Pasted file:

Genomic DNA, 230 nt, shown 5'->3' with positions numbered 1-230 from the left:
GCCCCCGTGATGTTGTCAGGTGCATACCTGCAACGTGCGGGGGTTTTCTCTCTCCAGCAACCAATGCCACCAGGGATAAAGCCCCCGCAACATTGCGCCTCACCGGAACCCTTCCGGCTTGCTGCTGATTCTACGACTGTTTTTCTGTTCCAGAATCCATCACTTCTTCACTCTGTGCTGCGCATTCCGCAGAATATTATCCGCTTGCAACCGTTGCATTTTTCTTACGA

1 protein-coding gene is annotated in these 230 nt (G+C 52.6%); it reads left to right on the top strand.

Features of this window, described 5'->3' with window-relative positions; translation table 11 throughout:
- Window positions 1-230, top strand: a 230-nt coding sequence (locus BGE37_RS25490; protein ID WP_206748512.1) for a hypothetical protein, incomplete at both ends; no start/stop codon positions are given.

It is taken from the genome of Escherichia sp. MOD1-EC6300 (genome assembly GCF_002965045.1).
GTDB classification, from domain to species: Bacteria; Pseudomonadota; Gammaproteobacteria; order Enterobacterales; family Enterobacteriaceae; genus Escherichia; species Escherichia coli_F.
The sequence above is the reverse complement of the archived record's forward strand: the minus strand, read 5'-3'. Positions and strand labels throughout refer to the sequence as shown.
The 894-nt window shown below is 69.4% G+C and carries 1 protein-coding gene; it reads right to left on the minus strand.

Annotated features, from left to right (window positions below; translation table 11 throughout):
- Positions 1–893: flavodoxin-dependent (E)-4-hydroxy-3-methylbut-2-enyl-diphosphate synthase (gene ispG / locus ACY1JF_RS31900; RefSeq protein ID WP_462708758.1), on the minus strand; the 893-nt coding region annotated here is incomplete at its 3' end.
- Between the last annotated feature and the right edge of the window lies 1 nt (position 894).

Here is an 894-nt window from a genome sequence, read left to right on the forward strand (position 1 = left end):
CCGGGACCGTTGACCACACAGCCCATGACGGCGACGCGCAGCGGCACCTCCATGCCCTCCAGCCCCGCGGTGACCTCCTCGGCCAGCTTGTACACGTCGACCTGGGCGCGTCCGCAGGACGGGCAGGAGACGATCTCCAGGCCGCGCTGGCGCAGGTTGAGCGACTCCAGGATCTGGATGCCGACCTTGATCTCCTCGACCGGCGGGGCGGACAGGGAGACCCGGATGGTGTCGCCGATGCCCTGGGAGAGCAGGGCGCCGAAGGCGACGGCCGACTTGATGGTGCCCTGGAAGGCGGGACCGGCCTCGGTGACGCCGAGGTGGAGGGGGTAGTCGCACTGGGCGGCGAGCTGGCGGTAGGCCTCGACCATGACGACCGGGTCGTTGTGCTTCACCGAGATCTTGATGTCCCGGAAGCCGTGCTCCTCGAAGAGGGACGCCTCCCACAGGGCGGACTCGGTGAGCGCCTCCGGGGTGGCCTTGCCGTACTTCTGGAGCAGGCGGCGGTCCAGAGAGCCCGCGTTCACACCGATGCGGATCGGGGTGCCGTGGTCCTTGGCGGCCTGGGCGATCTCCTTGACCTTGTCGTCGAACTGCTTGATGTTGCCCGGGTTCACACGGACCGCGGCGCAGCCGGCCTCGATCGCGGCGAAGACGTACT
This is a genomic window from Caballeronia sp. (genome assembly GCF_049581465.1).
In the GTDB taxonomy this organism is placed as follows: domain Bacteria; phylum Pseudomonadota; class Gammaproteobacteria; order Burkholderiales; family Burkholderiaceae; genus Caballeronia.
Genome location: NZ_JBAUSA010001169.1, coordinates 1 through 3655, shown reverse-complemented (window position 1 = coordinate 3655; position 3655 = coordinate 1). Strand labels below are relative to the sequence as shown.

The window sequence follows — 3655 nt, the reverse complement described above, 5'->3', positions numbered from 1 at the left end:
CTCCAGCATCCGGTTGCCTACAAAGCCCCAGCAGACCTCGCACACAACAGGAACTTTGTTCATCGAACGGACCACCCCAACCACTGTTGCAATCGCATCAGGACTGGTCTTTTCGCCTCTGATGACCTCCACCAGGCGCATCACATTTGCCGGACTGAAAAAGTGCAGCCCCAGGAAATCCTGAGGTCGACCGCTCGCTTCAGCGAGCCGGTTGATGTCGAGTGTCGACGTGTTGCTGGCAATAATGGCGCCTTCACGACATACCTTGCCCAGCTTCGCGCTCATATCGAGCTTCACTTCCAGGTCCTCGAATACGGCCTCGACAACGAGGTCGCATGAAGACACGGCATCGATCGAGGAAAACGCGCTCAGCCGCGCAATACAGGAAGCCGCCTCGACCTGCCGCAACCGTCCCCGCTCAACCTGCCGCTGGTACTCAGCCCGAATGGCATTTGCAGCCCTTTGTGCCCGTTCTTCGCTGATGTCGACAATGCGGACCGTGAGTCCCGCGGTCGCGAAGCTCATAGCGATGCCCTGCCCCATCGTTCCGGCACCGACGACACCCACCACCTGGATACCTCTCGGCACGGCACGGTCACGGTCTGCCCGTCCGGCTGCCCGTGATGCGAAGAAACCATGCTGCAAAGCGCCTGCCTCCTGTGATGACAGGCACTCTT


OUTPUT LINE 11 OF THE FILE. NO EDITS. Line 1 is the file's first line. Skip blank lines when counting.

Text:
- Positions 1–893: flavodoxin-dependent (E)-4-hydroxy-3-methylbut-2-enyl-diphosphate synthase (gene ispG / locus ACY1JF_RS31900; RefSeq protein ID WP_462708758.1), on the minus strand; the 893-nt coding region annotated here is incomplete at its 3' end.